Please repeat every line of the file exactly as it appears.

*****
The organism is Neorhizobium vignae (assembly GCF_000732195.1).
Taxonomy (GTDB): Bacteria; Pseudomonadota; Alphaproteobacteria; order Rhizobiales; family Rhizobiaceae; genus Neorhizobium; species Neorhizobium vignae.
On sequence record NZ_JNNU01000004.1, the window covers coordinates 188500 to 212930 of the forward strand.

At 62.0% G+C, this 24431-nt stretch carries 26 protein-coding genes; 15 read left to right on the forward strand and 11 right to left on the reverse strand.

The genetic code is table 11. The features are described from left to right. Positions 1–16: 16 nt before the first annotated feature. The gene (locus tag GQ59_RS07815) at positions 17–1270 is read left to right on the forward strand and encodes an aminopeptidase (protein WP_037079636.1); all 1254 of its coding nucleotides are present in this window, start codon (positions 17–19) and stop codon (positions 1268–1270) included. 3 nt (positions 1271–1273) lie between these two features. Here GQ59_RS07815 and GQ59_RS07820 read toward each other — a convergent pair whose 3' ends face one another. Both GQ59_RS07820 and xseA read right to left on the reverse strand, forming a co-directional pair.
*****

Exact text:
The organism is Neorhizobium vignae (assembly GCF_000732195.1).
Taxonomy (GTDB): Bacteria; Pseudomonadota; Alphaproteobacteria; order Rhizobiales; family Rhizobiaceae; genus Neorhizobium; species Neorhizobium vignae.
On sequence record NZ_JNNU01000004.1, the window covers coordinates 188500 to 212930 of the forward strand.

At 62.0% G+C, this 24431-nt stretch carries 26 protein-coding genes; 15 read left to right on the forward strand and 11 right to left on the reverse strand.

The genetic code is table 11. The features are described from left to right. Positions 1–16: 16 nt before the first annotated feature. The gene (locus tag GQ59_RS07815) at positions 17–1270 is read left to right on the forward strand and encodes an aminopeptidase (protein WP_037079636.1); all 1254 of its coding nucleotides are present in this window, start codon (positions 17–19) and stop codon (positions 1268–1270) included. 3 nt (positions 1271–1273) lie between these two features. Here GQ59_RS07815 and GQ59_RS07820 read toward each other — a convergent pair whose 3' ends face one another. Both GQ59_RS07820 and xseA read right to left on the reverse strand, forming a co-directional pair.